Light is a portion of the family of electromagnetic waves that includes radio waves, microwaves, and X-rays. The range of electromagnetic waves is called the electromagnetic spectrum. 8. Drawing :Electromagnetic Waves
The lowest frequency of light we can see appears red. The highest visible light, violet, has nearly twice the frequency of red light.9. Electromagnetic waves of frequencies lower than the red of visible light are called infrared. Heat lamps give off infrared waves. 10. Electromagnetic waves of frequencies higher than those of violet are called ultraviolet. They are responsible for sunburns.Electromagnetic Waves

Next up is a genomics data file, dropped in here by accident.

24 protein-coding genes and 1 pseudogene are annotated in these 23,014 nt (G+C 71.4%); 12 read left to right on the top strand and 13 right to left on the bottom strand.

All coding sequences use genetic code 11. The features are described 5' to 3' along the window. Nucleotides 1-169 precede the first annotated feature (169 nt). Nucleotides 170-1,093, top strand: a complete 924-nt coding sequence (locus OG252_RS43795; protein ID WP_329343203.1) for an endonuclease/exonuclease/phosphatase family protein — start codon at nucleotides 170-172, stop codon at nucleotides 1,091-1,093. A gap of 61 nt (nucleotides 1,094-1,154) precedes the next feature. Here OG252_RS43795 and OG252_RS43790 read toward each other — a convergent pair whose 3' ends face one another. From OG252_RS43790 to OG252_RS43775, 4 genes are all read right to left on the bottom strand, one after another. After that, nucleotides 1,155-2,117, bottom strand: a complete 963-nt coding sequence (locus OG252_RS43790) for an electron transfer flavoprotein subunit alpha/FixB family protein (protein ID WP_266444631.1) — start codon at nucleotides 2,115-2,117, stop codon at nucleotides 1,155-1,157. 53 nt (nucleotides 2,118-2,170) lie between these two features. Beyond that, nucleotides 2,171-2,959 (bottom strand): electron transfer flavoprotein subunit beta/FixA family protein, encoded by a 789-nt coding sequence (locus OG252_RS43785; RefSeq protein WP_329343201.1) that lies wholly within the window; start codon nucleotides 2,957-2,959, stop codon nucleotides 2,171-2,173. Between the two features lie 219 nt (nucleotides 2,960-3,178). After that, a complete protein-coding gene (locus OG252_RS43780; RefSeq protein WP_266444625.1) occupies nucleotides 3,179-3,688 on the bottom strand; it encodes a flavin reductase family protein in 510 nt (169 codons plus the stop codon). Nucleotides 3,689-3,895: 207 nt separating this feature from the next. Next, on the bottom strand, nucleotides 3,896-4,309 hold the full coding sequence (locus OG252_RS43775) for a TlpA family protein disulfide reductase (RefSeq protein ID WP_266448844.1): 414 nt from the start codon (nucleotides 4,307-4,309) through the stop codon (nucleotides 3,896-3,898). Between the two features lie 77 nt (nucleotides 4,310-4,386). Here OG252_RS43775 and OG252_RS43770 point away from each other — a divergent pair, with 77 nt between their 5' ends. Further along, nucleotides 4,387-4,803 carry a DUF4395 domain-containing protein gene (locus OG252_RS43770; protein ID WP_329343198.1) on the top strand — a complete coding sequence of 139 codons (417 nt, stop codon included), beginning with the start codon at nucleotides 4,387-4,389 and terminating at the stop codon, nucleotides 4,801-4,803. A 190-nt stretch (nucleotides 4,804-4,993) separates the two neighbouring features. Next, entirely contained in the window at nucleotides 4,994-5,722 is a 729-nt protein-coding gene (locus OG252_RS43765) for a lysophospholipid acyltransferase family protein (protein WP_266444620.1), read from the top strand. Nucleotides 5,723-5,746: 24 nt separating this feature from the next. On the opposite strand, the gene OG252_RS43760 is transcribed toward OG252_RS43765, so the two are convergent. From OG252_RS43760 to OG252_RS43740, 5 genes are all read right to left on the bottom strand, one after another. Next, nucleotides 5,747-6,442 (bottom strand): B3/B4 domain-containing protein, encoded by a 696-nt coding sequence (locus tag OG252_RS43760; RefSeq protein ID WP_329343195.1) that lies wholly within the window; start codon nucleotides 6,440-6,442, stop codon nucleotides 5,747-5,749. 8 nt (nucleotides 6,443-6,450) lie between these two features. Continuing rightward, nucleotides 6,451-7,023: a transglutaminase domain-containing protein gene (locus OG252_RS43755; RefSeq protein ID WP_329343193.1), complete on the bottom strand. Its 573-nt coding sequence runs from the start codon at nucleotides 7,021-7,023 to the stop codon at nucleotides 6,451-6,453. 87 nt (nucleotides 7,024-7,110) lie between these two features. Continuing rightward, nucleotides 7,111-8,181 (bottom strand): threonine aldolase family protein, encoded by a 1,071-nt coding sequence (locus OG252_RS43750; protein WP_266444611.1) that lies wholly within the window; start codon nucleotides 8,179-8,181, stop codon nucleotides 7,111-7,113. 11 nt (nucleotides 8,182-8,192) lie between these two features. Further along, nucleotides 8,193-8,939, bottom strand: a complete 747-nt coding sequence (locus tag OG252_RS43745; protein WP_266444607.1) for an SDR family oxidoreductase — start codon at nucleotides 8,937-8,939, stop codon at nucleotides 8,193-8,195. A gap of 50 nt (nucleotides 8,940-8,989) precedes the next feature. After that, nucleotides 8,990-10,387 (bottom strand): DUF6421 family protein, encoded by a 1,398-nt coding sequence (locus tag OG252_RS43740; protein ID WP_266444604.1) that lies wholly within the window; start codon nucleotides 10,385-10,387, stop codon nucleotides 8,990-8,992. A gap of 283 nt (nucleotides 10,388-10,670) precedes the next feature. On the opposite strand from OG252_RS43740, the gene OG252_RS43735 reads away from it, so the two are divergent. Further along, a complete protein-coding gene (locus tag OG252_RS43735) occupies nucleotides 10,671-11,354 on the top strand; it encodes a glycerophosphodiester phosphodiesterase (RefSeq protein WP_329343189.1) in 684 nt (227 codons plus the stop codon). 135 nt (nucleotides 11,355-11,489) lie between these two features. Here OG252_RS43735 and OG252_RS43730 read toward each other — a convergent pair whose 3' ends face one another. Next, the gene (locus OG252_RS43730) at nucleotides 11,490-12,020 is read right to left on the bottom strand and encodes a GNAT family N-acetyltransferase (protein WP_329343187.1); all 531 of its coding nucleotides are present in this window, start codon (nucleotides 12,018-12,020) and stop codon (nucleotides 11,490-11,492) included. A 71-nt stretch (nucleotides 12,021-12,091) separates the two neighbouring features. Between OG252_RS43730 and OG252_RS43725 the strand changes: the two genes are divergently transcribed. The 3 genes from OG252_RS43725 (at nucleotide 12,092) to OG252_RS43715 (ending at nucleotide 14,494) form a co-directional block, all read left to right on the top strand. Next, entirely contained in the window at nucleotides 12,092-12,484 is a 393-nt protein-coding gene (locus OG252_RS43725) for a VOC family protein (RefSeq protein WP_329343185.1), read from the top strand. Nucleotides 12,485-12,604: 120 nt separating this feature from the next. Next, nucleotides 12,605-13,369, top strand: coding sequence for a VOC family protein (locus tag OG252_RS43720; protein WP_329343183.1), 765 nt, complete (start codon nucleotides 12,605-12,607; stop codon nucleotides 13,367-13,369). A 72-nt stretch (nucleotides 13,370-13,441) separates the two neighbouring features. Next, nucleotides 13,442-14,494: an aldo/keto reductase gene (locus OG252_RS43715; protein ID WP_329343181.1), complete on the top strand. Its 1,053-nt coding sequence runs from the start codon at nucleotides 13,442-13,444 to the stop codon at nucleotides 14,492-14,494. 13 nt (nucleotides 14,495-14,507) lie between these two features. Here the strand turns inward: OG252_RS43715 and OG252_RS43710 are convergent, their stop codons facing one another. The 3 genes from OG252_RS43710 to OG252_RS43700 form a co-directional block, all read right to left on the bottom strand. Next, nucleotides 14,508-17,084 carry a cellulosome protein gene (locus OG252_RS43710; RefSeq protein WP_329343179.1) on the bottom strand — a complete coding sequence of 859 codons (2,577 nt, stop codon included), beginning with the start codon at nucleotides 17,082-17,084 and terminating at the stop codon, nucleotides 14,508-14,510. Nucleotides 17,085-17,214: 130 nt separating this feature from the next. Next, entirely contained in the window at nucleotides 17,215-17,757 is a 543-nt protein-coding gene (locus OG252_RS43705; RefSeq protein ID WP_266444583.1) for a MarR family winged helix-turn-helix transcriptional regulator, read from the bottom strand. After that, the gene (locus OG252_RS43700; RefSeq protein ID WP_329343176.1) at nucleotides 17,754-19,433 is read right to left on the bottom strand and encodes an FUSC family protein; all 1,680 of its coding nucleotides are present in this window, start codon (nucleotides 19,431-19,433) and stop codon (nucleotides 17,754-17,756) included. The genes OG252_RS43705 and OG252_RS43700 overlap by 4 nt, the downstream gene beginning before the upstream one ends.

What are the waves of the electromagnetic spectrum? 27.3 Electromagnetic Waves
Light doesnt travel through a mirror, but is returned by the mirrors surface. These waves are reflected. When waves strike the surface of a medium at an angle, their direction changes. These waves are refracted. Usually waves are partly reflected and partly refracted when they fall on a transparent medium.
CW : Comparison of Materials: Score - # of Information
EXAMPLE OF MATERIALS TRANSPARENTMATERIALS P409OPAQUEMATERIALS P 410
WHAT HAPPENS TO LIGHT WHEN IT HITSTHIS TYPE OF MATERIAL?
Light passes through materials whose atoms absorb the energy and immediately reemit it as light.
Light and Transparent Materials